Scalable Vector Graphics (SVG) is a W3C s pecification with an XML-based grammar that defines instructions for rendering rich, interactive gr aphics and multimedia applications and content. In response to input from the mobile ecosystem, the W3C SVG working group defined two profiles to target resource-cons trained devices: SVG Basic and SVG Tiny.

A browser-based UI typically eschews the “window frame” around the browser. Many browsers encountered on the desktop have embedded versions that of fer full-screen functionality for UI applications. Some rely upon host UI toolkits (e.g., GTK+) GTK+) while others (optionally) inc lude their ow n graphics primitives, calling X or frame buffer routines directly.

JSR 226 can be thought of as Java wr appers/APIs for SVG Tiny and has become the standard for interacti ve/animated 2D graphics on the J2ME platfor m. Developed within the Java Community Proces s (JCP), JSR 226 acknowledged the mobile industry s tandardization of SVG Tiny and built its APIs on top of them. JSR 226 offer s simple methods to load and display SVG Tiny files on the go, as well as manipulate SVG Tiny content or create it from scratch on a mobile device.

Linux hosts perhaps the broades t array of browsers of any OS in embedded or enterpr ise IT. Available browsers include Mozilla/Firefox (and the Gecko render ing engine), Konqueror, Opera, and multiple WebKit derivatives.

Swing has been included as part of the Java Standard Edition since version 1.2, but notably not with J2ME. For this reason, and because of additional compute and resource requirements, Swing has not taken hold in mobile and embedded applications. With the advent of more powerful, multicore embedded CPUs and enhanced desk top interoperability (as with Intel Atom), Swing can be a more attracti ve UI toolkit for automotive. Learn more at http://java.sun.com/j2se/1.5.0/docs/guide/swing/.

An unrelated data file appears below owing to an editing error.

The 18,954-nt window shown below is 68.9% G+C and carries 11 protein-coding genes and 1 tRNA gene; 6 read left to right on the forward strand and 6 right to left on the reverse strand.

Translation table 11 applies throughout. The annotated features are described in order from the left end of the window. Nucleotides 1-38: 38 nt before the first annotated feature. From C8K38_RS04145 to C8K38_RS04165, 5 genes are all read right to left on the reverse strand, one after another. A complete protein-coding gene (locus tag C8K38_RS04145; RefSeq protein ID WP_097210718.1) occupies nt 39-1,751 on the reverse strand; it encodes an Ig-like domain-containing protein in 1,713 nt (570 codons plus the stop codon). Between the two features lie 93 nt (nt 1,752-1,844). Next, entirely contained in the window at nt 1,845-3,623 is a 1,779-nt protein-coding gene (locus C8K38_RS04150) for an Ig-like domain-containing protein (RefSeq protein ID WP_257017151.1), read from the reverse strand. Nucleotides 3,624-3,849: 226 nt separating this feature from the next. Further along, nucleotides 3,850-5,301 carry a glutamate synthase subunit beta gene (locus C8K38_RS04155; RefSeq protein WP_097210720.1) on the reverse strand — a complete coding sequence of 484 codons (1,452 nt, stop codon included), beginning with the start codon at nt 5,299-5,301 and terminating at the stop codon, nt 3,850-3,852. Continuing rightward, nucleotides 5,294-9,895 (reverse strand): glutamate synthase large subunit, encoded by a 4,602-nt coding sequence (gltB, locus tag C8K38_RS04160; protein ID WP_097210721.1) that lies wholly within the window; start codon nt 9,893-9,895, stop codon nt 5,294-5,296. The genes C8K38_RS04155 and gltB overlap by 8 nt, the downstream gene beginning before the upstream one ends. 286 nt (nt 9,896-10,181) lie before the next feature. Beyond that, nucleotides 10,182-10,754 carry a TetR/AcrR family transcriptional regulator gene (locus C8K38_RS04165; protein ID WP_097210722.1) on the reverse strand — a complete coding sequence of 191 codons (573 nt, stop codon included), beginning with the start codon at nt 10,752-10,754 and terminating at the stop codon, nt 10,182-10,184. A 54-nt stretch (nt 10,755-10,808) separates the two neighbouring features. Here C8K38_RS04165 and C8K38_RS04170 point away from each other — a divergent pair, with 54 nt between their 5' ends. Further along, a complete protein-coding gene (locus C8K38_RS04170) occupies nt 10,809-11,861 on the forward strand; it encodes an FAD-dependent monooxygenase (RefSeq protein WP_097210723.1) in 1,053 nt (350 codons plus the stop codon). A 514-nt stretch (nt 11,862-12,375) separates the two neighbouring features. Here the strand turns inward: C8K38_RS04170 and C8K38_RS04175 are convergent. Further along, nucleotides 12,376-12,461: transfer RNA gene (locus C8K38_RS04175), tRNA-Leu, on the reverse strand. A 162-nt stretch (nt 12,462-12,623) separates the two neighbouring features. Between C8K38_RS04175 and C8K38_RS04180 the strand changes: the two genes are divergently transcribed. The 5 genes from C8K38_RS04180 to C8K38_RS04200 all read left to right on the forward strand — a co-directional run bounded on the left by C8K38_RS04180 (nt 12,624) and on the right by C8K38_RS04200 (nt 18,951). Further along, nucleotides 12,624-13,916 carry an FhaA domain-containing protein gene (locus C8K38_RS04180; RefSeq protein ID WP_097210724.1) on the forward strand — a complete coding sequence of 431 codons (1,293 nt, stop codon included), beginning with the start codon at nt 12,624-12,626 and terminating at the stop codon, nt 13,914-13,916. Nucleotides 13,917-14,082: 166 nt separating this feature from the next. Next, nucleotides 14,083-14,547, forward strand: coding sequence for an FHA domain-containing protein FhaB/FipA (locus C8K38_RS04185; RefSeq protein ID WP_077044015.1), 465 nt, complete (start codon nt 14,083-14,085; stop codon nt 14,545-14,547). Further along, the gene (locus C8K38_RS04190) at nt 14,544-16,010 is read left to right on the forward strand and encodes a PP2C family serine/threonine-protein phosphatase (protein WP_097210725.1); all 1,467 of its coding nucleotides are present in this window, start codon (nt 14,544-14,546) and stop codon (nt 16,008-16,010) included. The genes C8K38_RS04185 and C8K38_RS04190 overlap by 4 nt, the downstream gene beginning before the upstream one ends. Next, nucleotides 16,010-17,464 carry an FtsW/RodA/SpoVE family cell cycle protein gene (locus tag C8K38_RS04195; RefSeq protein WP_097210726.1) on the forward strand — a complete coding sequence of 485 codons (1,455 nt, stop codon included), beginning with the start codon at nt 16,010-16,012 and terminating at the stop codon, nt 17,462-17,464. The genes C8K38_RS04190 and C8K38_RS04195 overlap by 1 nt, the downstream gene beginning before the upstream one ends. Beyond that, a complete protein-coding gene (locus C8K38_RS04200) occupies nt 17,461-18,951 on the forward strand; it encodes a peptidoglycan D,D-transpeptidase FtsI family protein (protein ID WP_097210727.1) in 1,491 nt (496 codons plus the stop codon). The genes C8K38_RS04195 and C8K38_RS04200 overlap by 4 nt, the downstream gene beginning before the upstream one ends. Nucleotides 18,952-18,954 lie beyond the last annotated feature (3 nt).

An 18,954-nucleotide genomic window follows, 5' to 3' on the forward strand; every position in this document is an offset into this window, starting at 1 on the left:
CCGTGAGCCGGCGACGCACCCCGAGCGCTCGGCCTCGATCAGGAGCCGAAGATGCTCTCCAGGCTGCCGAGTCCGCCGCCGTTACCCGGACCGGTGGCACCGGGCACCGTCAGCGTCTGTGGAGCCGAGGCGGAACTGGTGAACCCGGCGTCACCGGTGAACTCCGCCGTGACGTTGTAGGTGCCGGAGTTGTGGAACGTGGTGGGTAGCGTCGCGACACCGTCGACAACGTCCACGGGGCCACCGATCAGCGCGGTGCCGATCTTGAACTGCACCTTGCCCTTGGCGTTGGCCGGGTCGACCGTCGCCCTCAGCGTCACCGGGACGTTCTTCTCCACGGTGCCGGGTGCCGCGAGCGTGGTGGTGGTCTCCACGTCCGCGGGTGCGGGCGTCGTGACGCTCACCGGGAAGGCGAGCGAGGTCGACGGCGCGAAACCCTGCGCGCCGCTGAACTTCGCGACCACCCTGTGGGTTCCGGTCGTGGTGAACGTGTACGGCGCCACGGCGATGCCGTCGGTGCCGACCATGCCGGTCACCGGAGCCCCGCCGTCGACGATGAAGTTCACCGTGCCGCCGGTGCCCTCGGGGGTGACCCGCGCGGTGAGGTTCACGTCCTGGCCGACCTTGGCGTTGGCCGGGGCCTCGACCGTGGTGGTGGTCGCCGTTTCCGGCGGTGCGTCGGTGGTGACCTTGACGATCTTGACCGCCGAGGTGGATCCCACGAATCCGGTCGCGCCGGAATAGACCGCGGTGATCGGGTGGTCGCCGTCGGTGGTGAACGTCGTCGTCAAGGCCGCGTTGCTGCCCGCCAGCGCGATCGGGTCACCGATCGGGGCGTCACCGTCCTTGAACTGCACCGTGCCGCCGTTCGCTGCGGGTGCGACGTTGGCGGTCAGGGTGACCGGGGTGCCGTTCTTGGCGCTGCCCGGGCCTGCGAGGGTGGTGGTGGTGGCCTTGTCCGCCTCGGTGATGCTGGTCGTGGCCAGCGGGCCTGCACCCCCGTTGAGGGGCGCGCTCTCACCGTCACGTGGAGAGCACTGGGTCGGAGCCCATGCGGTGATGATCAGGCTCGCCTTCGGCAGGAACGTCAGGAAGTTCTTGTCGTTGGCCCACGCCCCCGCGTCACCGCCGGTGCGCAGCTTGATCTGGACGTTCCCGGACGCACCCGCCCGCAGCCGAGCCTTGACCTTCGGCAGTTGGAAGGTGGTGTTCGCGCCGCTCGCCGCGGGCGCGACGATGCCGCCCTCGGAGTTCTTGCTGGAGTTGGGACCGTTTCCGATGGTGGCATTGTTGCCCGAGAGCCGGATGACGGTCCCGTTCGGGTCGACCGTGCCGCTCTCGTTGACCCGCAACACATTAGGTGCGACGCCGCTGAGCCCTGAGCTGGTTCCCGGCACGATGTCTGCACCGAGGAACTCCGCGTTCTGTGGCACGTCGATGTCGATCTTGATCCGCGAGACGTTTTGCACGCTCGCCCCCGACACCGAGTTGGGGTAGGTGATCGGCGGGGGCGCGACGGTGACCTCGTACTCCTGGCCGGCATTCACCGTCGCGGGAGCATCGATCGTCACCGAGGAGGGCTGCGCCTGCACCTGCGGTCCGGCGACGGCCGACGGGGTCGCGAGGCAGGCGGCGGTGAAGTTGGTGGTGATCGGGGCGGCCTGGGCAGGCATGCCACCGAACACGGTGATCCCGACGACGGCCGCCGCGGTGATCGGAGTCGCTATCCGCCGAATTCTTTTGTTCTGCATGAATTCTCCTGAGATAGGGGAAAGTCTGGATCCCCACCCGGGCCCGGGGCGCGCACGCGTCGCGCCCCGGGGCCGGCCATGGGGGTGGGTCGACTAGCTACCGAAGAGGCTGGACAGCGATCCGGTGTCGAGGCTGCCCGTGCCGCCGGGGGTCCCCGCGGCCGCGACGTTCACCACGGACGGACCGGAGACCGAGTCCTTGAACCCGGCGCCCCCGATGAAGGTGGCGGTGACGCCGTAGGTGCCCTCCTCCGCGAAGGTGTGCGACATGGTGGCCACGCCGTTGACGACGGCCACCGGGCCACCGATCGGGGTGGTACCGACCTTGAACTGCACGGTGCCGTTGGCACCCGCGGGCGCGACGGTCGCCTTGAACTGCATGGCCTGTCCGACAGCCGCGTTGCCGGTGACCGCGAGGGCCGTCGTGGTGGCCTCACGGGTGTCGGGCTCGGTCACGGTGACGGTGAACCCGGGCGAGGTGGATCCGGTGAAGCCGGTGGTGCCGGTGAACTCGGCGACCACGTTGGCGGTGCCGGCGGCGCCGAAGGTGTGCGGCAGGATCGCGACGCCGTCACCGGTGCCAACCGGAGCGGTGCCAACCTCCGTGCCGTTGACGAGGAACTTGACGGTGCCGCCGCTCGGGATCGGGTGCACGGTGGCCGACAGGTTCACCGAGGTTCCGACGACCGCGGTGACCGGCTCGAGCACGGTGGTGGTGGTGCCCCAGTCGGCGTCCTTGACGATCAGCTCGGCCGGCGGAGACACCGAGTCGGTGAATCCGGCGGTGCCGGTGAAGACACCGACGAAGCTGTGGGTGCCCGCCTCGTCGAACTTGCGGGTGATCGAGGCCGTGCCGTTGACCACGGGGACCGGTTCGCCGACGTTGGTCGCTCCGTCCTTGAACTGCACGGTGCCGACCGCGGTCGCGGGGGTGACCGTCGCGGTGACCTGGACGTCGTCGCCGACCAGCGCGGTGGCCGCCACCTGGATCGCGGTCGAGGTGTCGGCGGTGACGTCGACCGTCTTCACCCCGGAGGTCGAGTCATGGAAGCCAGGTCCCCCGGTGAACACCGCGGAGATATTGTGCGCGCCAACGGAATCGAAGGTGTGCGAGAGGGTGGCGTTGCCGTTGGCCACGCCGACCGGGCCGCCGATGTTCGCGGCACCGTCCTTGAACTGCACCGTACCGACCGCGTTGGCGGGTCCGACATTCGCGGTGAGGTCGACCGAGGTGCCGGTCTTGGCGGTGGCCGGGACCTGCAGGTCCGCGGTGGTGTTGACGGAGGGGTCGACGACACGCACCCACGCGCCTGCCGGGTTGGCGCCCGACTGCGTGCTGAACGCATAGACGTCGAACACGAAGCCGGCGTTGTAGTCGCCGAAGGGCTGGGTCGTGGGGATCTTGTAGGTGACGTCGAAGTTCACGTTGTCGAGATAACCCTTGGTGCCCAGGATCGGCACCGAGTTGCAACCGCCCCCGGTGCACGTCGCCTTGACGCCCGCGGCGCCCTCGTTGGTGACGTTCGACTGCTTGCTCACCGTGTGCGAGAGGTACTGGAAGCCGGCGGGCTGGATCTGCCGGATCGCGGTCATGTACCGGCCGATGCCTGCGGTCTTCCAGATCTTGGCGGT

JSR 226 offers developers the option of prototyping with full SVG using Swing on the desktop and subsequent refactor ing onto SVG Tiny for resource- constrained mobile/automotive devices.

LCDUI LCDUI (Liquid Crystal Dis play UI) is the Java ME (MIDP) UI class librar y. LCDUI API provides a small set of display primitives common to mobile device user interfaces: List, Aler t, TextBox, Form, and Canvas. Learn more at http://java.sun.com/javame/reference/apis/jsr037/ http://java.sun.com/javame/ reference/apis/jsr037/..

LWUIT LWUIT (Lightweight User Interface Toolkit) is a UI librar y designed for deployment together with applications. LWUIT helps content developers to create compelling and consis tent Java ME applications. LWUIT supports visual components and other UI elements including theming, transitions, and a nimation. Learn more at https://lwuit.dev.java.net/.